Special Report

What Is a Caucus?

John Harrington

The first major event of the 2020 presidential election season, the Iowa Caucuses, will take place on Feb. 3. Over the following months until the Democratic and Republican National Conventions in mid-summer, the other states and U.S. territories will hold their primaries and caucuses to help select the presidential nominee for the Democratic and Republican parties.

While primaries are an easily understood voting process for choosing a nominee, caucuses are more arcane. A caucus is a meeting of party members who convene to discuss policies, actions, or — as in the case of the Iowa caucuses — meet to nominate a presidential candidate. In America, the roots of the caucus process go back to the late 18th century, when the leaders of the emerging political parties selected their candidates for president and vice president. For a historical perspective, here is each president’s path to the Oval Office.

Republicans and Democrats conduct their caucuses differently in Iowa. Each party elects a chairperson and a secretary to lead the caucus. Then the presidential candidate, or his or her representative, may speak to the group prior to the start of the proceedings.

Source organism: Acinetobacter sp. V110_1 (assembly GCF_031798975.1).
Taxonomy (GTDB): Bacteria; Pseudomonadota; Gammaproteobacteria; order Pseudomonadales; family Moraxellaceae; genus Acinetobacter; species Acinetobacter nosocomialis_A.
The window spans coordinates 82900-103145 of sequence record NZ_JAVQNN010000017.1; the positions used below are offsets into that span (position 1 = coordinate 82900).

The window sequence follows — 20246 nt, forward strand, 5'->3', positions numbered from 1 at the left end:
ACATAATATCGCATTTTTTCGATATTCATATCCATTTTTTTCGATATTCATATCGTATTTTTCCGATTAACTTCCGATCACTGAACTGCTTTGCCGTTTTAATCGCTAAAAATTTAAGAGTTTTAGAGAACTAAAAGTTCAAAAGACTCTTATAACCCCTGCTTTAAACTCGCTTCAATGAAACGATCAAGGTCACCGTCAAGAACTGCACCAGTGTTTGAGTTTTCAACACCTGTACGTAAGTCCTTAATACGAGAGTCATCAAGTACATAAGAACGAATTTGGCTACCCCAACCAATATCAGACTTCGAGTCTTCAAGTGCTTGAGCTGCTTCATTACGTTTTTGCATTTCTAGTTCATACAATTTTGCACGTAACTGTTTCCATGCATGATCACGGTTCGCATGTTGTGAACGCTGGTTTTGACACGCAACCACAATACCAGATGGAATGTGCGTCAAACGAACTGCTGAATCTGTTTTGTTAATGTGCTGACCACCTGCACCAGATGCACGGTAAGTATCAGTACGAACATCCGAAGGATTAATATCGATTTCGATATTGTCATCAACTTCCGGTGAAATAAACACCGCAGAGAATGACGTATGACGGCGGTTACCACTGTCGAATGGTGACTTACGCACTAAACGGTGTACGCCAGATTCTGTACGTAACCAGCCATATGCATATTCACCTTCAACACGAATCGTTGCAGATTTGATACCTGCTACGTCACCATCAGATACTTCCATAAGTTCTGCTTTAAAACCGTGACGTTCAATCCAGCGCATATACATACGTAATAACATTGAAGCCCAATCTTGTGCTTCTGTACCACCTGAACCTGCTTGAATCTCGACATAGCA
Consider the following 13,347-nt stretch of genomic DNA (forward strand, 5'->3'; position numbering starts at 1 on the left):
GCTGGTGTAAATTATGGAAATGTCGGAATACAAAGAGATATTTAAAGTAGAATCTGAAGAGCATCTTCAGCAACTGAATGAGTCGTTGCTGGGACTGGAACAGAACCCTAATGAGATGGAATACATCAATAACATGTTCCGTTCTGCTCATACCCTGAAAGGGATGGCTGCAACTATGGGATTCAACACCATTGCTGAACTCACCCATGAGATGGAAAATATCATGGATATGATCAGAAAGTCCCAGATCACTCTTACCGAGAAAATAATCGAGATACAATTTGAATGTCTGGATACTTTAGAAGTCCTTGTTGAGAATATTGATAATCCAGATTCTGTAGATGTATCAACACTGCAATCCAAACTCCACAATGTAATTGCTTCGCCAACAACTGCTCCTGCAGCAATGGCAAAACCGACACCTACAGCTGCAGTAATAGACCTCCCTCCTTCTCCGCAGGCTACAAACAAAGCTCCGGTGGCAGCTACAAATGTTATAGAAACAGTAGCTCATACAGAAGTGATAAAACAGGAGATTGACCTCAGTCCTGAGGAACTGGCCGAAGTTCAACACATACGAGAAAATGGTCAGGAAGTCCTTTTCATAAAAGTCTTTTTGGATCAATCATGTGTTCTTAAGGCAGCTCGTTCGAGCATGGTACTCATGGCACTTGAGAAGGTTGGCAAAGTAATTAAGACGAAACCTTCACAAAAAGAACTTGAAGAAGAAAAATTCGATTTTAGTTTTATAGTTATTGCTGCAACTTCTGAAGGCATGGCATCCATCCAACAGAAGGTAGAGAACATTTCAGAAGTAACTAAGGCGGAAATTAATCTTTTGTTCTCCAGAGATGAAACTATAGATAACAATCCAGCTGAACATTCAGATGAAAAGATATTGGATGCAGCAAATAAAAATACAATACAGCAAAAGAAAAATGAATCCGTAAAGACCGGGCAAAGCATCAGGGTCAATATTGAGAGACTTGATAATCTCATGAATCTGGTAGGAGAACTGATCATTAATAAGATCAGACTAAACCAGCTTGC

In the Republican caucus, voters cast a ballot of support for their preferred candidate. The Democratic caucus is more involved and, at times, a more chaotic and exuberant affair. In the Democratic caucus, participants split into various groups for their preferred candidate and try to persuade others, particularly those who are undecided, to join their group. Before 2016, participants had to be physically present at a caucus site to participate, but both parties now permit military service people who are out of state to take part.

A candidate must get what is called a viable percentage, usually 15%, of the votes at a given location to be a viable candidate. If a candidate fails to reach the viability threshold, his or her supporters must support another candidate, stay undecided, or abstain. Participants are allowed  15 minutes to decide. Once they decide, members of a candidate’s viable group must stay with that candidate. 

Each candidate who meets the viability standard gets at least one delegate, and more delegates go to the candidates who receive more votes. The Democratic state party then calculates the delegate equivalents that were earned by each candidate at each caucus site and tallies them. The candidate with the most delegate equivalents gets the most delegates, who are sent to the Democratic National Convention, and possibly nominate the next great president. This is how historians rank every president.